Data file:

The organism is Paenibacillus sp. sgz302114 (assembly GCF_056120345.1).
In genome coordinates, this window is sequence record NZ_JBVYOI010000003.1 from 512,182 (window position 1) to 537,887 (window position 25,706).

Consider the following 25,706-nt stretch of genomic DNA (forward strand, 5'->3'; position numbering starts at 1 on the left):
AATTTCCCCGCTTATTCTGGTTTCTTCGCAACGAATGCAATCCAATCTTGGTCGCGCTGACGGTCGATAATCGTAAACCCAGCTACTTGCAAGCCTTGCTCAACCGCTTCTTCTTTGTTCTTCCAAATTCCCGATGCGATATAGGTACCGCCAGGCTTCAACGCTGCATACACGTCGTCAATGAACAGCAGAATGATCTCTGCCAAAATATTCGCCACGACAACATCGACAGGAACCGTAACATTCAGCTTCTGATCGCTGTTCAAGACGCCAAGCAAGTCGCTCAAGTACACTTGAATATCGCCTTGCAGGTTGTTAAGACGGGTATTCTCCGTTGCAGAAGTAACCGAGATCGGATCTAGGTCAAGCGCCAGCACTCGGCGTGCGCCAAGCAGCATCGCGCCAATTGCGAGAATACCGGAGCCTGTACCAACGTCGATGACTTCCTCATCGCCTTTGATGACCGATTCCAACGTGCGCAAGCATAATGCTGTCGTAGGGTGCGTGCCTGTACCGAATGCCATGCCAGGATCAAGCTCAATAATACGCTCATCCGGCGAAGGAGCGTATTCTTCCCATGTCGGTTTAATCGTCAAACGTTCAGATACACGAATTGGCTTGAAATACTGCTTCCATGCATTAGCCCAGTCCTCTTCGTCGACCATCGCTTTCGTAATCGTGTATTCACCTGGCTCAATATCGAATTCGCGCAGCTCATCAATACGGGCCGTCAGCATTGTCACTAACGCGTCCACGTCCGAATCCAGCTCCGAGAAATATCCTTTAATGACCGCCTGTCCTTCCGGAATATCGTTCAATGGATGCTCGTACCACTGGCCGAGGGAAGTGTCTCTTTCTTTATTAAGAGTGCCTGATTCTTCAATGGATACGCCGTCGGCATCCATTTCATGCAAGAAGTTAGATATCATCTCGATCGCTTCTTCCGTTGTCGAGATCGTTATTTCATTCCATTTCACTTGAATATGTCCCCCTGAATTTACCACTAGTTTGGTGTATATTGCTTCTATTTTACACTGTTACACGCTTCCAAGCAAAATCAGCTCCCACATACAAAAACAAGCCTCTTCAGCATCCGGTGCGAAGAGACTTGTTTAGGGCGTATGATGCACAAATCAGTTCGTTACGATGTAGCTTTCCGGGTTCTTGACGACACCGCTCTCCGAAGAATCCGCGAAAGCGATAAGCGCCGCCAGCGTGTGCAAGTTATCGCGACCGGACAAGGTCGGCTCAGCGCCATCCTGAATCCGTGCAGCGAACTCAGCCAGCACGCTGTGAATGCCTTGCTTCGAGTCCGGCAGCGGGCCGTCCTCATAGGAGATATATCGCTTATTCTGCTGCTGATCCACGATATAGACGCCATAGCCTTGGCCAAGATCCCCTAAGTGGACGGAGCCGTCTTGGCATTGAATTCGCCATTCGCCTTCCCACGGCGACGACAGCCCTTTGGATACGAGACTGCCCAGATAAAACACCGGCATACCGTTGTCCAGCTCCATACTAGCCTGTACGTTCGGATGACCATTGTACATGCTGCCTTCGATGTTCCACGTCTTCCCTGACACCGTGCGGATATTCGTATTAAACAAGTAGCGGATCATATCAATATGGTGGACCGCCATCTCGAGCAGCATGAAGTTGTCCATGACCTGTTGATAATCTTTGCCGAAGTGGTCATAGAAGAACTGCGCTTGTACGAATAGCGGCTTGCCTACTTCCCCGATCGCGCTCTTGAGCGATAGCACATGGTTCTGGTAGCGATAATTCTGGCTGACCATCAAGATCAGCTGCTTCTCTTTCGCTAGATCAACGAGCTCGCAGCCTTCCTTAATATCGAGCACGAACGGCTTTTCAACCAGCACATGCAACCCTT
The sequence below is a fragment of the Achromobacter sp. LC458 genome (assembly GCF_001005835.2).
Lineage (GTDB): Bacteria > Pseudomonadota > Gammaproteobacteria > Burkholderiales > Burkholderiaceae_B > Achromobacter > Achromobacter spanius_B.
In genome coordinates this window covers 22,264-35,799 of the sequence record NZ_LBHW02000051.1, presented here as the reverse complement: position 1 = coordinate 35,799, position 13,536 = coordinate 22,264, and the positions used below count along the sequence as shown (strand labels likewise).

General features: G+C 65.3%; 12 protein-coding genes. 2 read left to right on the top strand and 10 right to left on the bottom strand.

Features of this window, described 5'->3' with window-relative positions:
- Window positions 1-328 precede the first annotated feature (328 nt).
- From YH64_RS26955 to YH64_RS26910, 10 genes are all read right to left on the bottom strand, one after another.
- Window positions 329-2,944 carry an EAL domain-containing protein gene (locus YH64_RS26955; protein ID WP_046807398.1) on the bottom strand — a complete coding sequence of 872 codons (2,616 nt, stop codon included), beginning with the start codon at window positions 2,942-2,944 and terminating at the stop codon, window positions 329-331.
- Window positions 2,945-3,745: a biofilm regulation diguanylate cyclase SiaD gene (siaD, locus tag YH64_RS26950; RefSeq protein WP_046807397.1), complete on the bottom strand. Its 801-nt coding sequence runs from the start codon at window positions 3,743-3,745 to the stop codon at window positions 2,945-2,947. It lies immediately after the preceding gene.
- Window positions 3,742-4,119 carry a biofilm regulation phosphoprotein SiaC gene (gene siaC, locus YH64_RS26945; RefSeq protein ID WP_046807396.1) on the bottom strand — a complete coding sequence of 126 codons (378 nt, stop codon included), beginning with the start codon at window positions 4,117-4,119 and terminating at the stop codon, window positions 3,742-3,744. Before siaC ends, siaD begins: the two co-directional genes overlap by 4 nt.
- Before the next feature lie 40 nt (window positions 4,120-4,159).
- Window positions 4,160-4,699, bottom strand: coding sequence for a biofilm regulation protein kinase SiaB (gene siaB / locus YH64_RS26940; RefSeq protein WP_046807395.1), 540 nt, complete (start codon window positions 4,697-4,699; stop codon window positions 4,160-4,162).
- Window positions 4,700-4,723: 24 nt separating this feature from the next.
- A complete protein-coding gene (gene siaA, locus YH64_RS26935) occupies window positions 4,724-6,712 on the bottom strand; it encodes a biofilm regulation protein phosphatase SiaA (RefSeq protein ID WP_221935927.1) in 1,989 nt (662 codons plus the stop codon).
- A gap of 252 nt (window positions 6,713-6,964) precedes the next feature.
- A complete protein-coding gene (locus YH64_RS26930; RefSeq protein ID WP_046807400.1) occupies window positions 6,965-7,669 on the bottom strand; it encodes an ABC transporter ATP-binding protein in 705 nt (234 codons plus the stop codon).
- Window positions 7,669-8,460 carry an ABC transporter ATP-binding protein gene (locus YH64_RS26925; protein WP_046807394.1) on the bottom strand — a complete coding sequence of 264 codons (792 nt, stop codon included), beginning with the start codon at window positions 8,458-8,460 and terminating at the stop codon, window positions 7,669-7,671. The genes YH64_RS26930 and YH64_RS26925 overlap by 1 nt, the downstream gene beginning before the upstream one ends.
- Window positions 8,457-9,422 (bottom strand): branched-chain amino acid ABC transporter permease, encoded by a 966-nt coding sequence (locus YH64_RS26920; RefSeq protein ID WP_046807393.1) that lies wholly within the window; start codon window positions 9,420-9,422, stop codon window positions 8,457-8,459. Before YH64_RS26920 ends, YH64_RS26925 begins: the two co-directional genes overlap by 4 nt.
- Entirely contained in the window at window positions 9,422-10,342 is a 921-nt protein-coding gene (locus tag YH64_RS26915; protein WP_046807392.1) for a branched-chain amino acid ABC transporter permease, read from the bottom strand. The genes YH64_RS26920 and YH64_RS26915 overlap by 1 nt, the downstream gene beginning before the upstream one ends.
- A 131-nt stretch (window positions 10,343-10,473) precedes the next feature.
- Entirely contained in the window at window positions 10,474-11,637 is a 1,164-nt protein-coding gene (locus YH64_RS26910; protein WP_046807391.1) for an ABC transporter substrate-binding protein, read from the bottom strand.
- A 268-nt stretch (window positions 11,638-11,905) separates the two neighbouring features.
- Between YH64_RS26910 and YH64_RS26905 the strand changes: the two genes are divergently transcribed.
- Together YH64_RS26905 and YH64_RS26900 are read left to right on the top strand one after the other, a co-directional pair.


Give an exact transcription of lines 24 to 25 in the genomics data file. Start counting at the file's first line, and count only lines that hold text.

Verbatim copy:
- A 131-nt stretch (window positions 10,343-10,473) precedes the next feature.
- Entirely contained in the window at window positions 10,474-11,637 is a 1,164-nt protein-coding gene (locus YH64_RS26910; protein WP_046807391.1) for an ABC transporter substrate-binding protein, read from the bottom strand.